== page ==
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Increase in caseload spurs growth of Marysville court

Marysville Municipa Court case load chart. - Graphic by FRAN HARTNETT
Marysville Municipa Court case load chart.
— image credit: Graphic by FRAN HARTNETT

MARYSVILLE — According to court records, the city’s municipal court handled 4,371 cases in 2000.

By 2007, that number had almost tripled to 11,988. As of July of this year, the court had seen 7,805 cases, with projections putting the final numbers for 2008 at roughly 13,600.

“We have a lot of cases that come through the court,” said Marysville Municipal Court Judge Fred Gillings, whose presence in the courtroom is actually one sign of the changes within the court.

“Part of our challenge is keeping up with the caseload,” Gillings added.

Thanks to agreements inked in 1999 and 2001 respectively, the court now serves not only Marysville, but also Lake Stevens and Arlington. And while the majority of the cases reaching the court still come from Marysville, the court has gone through some growing pains while striving to meet the needs of all three communities.

Perhaps most importantly, according to Court Administrator Suzanne Elsner, the court moved its operations last year from Marysville City Hall to its own building a few blocks south on State Avenue.

“Our needs are just met better in this building,” Elsner said.

Instead of holding hearings in City Council chambers, the court now operates two courtrooms in the new building. Elsner said the move and extra space further allowed the court to increase its administrative staffing. Another programming specialist is due to arrive in October.

To some extent, the court’s new personnel includes Gillings, who became Marysville’s first full-time municipal judge in June of this year. He’d been hearing cases on a part-time basis since 2004.

In addition to bringing on Gillings full time, the court also plans to hire Marysville’s first city prosecutor sometime this year. City Council approved the move in July, but no timeline for the hiring has been made public. For now, as it has in the past, the city farms out prosecutorial duties to the office of City Attorney Grant Weed.

Both Gillings and Elsner said they gladly will open the door for a permanent prosecutor.

“I think it’s really going to help the court,” Gillings said. “We’ll be able to get cases managed in a very timely manner.”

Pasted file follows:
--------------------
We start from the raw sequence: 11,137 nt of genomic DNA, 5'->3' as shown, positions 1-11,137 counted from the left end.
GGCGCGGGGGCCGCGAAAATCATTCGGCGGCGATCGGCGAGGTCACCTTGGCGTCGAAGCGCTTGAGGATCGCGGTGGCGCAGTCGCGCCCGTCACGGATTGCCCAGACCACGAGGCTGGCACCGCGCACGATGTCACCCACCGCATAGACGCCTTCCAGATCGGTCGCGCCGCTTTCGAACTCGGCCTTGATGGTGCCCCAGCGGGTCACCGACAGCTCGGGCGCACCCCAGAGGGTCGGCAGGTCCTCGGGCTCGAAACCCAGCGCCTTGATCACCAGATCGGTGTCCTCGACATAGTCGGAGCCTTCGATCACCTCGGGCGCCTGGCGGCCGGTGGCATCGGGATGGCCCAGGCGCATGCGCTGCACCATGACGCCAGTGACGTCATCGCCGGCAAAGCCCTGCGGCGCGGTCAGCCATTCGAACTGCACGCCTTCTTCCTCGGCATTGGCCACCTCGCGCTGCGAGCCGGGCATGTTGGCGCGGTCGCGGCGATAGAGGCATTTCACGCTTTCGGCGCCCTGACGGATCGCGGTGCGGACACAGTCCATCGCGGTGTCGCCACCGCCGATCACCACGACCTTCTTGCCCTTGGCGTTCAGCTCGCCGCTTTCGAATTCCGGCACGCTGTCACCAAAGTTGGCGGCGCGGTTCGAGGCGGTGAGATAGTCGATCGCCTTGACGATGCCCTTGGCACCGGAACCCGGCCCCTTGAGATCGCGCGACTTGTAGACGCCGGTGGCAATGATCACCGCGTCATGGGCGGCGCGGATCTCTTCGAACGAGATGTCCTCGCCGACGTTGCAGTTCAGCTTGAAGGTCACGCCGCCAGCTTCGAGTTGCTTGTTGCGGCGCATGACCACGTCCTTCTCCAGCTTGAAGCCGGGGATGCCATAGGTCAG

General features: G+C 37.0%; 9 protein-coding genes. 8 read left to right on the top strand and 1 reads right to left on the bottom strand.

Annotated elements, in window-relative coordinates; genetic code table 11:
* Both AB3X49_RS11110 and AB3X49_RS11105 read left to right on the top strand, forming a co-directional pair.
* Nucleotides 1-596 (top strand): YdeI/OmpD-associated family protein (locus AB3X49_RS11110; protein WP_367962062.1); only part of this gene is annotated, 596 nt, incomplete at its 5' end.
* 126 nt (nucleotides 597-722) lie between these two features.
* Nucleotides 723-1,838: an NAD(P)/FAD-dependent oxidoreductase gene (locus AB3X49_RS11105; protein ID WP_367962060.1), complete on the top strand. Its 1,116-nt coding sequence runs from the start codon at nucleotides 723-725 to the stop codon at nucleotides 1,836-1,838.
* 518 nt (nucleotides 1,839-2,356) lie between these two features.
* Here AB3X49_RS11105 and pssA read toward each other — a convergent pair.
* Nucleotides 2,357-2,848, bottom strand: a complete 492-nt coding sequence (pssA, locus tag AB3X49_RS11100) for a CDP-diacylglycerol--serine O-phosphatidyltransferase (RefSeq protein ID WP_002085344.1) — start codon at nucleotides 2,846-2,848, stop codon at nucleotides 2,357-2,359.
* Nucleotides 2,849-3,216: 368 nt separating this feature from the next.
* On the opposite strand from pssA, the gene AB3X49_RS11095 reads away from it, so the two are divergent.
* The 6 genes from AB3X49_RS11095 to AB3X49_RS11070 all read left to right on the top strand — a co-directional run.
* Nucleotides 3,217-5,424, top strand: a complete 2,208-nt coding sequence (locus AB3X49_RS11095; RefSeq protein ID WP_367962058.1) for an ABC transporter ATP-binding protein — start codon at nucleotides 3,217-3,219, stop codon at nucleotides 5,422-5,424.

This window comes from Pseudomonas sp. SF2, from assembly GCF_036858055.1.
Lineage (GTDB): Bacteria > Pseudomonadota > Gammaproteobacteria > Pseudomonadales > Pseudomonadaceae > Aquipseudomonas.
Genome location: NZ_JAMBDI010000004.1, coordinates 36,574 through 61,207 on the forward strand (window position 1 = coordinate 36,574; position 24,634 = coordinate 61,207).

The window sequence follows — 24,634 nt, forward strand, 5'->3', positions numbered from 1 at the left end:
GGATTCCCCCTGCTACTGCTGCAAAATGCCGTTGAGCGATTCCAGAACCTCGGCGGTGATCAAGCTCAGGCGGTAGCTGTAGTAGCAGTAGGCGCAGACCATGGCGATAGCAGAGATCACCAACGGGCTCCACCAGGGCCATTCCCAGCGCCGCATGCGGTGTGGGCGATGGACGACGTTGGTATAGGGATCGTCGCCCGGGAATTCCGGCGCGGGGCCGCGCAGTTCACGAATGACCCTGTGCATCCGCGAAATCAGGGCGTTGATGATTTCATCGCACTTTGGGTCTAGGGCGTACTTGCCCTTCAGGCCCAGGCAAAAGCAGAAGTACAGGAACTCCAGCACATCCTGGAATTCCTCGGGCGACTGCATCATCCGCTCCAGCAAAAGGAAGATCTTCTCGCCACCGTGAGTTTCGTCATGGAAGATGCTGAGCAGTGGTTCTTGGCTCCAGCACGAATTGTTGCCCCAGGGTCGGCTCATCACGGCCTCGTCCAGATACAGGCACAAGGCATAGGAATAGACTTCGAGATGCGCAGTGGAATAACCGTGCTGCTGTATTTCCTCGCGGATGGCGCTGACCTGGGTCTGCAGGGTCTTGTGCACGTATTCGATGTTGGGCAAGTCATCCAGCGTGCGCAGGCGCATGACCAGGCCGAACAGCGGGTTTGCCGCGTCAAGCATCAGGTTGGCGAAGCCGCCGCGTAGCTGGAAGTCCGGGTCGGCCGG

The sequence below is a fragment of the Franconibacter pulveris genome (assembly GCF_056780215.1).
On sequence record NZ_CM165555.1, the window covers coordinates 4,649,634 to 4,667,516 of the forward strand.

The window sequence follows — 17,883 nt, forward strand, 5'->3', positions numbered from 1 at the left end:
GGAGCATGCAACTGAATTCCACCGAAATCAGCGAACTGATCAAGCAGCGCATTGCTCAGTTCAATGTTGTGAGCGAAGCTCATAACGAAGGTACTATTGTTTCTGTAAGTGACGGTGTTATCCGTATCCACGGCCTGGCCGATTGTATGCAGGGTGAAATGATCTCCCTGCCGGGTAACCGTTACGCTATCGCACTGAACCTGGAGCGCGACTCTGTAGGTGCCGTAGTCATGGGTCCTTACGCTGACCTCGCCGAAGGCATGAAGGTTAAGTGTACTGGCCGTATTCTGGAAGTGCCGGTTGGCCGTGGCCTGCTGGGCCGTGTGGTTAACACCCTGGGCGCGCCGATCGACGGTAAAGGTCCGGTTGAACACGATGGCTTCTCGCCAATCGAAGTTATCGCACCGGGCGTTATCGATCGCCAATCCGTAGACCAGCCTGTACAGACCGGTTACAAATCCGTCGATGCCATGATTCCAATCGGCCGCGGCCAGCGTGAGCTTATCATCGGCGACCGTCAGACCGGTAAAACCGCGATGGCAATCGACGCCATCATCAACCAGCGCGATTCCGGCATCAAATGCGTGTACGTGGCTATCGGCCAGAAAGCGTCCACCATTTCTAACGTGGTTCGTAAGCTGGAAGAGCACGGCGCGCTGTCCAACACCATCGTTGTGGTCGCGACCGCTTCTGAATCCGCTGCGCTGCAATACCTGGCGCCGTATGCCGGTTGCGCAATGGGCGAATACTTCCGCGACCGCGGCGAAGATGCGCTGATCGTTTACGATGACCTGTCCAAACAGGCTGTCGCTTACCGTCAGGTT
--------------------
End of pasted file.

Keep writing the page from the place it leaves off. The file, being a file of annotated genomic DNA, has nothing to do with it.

The attorney who usually handles Marysville prosecutions currently also works in two other court systems, which Elsner said obviously limits his availability.

“Our calendars really accommodate the prosecutor,” she added.

The court holds hearings two or three days a week. A part-time commissioner operates the second courtroom while Gillings holds forth in the other. In addition to the traditional courtroom dockets, Gillings also holds in-custody hearings daily, dealing with about 20 cases in each session.

As the name “in-custody” implies, the hearings involve suspects being held by police in the city jail. Elsner said the hearings can actually end a case, with the judge imposing sentencing and fines. He also can set bail if a final disposition can’t be reached.

In terms of its case-load, the Marysville court handles misdemeanors and gross misdemeanors, but cases can involve everything from routine parking or driving infractions to shoplifting or misdemeanor assaults. Elsner noted the court is starting to see infractions based on the state’s new hands-free cell phone rules. The court is set up to handle jury trials, but Gillings said there were only three held last year and only one so far this year.

Various minor infractions make up by far the largest number of the court’s cases, hitting 4,198 by July of this year. Again through July, other more serious cases have included 1,153 non-traffic criminal cases, which consist of such things as thefts and assaults. DUI cases have totaled 229.

Of the total cases heard so far this year, 4,341 have come from Marysville. Lake Stevens has contributed 1,960 cases; Arlington, 1,504.

Elsner said the two other communities joined the Marysville court both as a cost-saving measure and to have access to the city’s jail space. In July, the court increased the per-case amount it charges the client cities. But according to Elsner, those increased fees still don’t quite match the court’s expenses in handling cases from the two other communities.

“It gets you a little bit closer to actual costs, but still not quite there,” she said.

The court’s total budget for 2008 sits at $1.7 million, about a 3.1 percent increase over 2007.

For Gillings, the future includes running in Marysville’s first municipal judicial race in 2009. He’ll be trying to win a four-year term starting in 2010. He said he’s actually looking forward to running his first election campaign.

“You have to get excited about it,” Gillings said.

With all the changes, both Elsner and Gillings feel the court is, or soon will be, ready to handle any future challenges. That includes the inevitable increase in cases that would arrive if the city moves forward with the long talked about annexation of its urban growth area.

“The mayor and the Council stepped up and got us a nice building with plenty of capacity,” Gillings said.

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